According to Atlassian, the average employee attends 62 meetings per month. That's a big opportunity to drive substantial collaboration among all your employees across all locations.

But if your meetings aren't designed to set up your co-located and remote employees for success, there's too much room to make your remote team members feel ignored and excluded. Use these tips to improve meetings for all participants.

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How to Improve Meetings for Everyone In Attendance

1. Be mindful of the unique challenges remote meeting attendees face.

Research by Albert Mehrabian breaks down communication into three components:


  • 55% comes from facial expressions and body language
  • 38% comes from vocal inflection and tone of voice
  • 7% from words themselves

When you're attending meetings remotely, that means it can be challenging to perceive 93% of communication.

If you lead a hybrid team, your first order of business is being mindful of the challenges facing remote employees face during meetings, and actively working to mitigate those challenges. Otherwise, your remote employees won't be engaged or productive at work, which could result in sub-optimal outcomes or employee attrition.

Take a minute to picture your meeting experience from the perspective of the person calling or logging in, and ask yourself the following questions to assess:


  • What can remote attendees see? Can they see substantially less than the people in the room?
  • What can they hear? Is it easy to follow the conversation or is it a struggle?
  • How often do remote people participate vs. the in-room employees? Is it balanced?
  • Can people see the faces and body language of the people in the room? Is it easy to read the room?

Your job as a meeting or team leader is to make sure everyone in attendance is able to participate meaningfully. Make sure you're actively engaging remote meeting participants by asking for input or participation, paying attention to the in-room monitors to make sure remote folks aren't being talked over, and repeating anything that's said in the conference room remote folks may not have been able to hear.


2. Provide a detailed agenda and any presentation materials in advance.

Providing meeting materials in advance is helpful in a few different ways.

Firstly, while some people gain energy from on-the-spot conversations and debates, more introverted team members might prefer time and context to formulate their thoughts so they're more prepared for a discussion. Meeting agendas ensure your meeting is inclusive of introverts, extroverts, and ambiverts.

Additionally, meeting agendas help you spend meeting time more efficiently. By preparing an agenda in advance, you'll have a clear schedule to stick to during the meeting. If you have trouble paring down an agenda, you'll know you might need to schedule follow-up meetings. If you send out an agenda in advance, team members will be able to add additional topics to the discussion they'd like to cover, too.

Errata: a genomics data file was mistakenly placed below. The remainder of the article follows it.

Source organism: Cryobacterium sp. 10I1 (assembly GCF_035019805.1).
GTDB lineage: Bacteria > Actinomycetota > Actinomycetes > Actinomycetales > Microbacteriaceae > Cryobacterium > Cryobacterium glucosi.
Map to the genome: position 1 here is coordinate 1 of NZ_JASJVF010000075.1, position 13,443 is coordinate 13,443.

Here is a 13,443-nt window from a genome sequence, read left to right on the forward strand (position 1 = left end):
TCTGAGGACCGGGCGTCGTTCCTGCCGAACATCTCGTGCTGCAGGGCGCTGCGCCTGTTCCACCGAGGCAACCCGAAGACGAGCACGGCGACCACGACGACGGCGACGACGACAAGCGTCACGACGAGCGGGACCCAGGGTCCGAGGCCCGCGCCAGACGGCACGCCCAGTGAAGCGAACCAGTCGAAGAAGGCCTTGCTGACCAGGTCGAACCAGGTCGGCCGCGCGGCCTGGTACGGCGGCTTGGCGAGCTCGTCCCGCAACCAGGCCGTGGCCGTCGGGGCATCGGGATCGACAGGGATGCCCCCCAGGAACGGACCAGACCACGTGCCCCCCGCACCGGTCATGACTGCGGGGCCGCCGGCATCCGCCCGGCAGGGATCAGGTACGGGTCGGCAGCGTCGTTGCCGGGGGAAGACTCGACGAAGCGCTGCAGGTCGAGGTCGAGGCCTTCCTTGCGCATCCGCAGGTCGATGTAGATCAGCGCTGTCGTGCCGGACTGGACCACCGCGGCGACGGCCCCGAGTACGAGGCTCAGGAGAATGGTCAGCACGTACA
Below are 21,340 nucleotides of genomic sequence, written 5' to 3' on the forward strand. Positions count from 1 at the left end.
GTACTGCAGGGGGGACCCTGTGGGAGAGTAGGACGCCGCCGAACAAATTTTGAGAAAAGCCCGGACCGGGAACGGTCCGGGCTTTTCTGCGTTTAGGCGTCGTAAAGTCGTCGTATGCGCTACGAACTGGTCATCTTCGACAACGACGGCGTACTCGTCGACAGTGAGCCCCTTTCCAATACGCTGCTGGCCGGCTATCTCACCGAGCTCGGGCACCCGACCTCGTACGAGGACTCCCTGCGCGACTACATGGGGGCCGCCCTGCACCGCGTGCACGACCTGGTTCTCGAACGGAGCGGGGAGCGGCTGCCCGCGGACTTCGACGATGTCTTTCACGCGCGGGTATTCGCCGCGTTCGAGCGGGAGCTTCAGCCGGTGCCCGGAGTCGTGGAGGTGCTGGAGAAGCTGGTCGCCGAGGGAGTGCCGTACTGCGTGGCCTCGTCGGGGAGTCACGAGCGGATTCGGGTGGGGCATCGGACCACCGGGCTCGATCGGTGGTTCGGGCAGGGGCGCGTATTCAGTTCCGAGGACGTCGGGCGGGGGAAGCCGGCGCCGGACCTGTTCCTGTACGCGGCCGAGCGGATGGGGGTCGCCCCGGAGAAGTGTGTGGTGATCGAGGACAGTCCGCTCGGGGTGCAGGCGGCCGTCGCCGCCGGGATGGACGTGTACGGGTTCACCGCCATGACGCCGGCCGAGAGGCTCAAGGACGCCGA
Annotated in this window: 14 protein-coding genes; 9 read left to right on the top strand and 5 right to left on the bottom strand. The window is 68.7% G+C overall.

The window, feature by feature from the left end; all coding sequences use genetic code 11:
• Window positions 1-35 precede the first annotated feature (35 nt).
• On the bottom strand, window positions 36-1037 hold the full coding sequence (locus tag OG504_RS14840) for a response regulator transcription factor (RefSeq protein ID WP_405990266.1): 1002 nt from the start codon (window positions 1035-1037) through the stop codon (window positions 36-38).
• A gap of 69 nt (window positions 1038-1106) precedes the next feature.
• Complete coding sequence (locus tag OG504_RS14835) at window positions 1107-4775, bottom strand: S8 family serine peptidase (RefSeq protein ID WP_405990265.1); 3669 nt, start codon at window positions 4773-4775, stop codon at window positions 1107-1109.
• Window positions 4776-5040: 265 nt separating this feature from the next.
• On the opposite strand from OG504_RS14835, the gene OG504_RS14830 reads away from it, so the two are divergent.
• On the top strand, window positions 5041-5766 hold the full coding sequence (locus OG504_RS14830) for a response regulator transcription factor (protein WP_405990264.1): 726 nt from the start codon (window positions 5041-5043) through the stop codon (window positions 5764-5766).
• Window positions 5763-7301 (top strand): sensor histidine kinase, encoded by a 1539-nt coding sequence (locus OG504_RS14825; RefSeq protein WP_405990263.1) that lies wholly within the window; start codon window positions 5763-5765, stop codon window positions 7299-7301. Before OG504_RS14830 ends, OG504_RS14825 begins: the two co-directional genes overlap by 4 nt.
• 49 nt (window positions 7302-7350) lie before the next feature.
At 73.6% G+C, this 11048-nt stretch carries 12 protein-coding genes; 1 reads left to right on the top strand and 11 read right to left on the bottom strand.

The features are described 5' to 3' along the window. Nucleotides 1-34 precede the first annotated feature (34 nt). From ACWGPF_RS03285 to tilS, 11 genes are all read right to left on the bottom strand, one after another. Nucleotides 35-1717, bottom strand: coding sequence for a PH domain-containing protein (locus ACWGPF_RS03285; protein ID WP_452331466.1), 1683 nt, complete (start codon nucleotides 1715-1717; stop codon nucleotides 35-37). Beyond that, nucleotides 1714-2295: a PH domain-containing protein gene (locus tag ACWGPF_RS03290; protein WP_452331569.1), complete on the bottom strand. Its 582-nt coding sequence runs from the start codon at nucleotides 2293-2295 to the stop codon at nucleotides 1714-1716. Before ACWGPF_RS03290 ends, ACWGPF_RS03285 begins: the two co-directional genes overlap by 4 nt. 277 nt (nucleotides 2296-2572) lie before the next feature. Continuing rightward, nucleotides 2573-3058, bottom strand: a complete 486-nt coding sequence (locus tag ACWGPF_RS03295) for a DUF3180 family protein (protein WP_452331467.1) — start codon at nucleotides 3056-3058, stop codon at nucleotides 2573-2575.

Ideally, this way you'll spend more time during meetings discussing challenges, answering questions, and debating decisions, and less time reading words off of slides. Save meeting time when everyone is together in a room (physically or virtually) and ask people do read in advance on their own time. They'll be better prepared, and time will be better spent.


3. Choose different team members to lead meetings.

It will be difficult to analyze and improve your team's meetings if you're always busy running them. Instead, take turns asking different team members to run the team meeting so you can act as facilitator and observe any barriers to productive conversations you may not have previously noticed. People might feel more comfortable raising concerns and pointing out obstacles to their peers instead of their managers, and this exercise can give growing leaders a chance to flex their management muscles, too.


4. Choose the right video conferencing technology.

Simply turning on a camera does not guarantee that the remote person is getting the visual context to have a successful conversation.

The majority of video conferencing cameras give the person a visual, but not the right visual needed to show the body language and facial expressions that Albert Mehrabian told us were so essential. Instead, managers need to use video technology that prominently shows the faces, emotions and body language of the people in the room.

The Meeting Owl video conferencing camera was designed to fix this very problem.The Meeting Owl gives your remote team members an experience that nearly feels like being in the room by capturing all visual context cues that the in-room participants can see.

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How does it work? In short, it's a 360° camera, mic and speaker that shows a full panorama view of the room, while also leveraging robotic intelligence to auto-focus on whoever is speaking in the room so remote participants can follow facial expressions, social cues, and side conversations.

 

See what we mean? If you're interested in learning more about the Meeting Owl, click below to sign up for a live or recorded demo.

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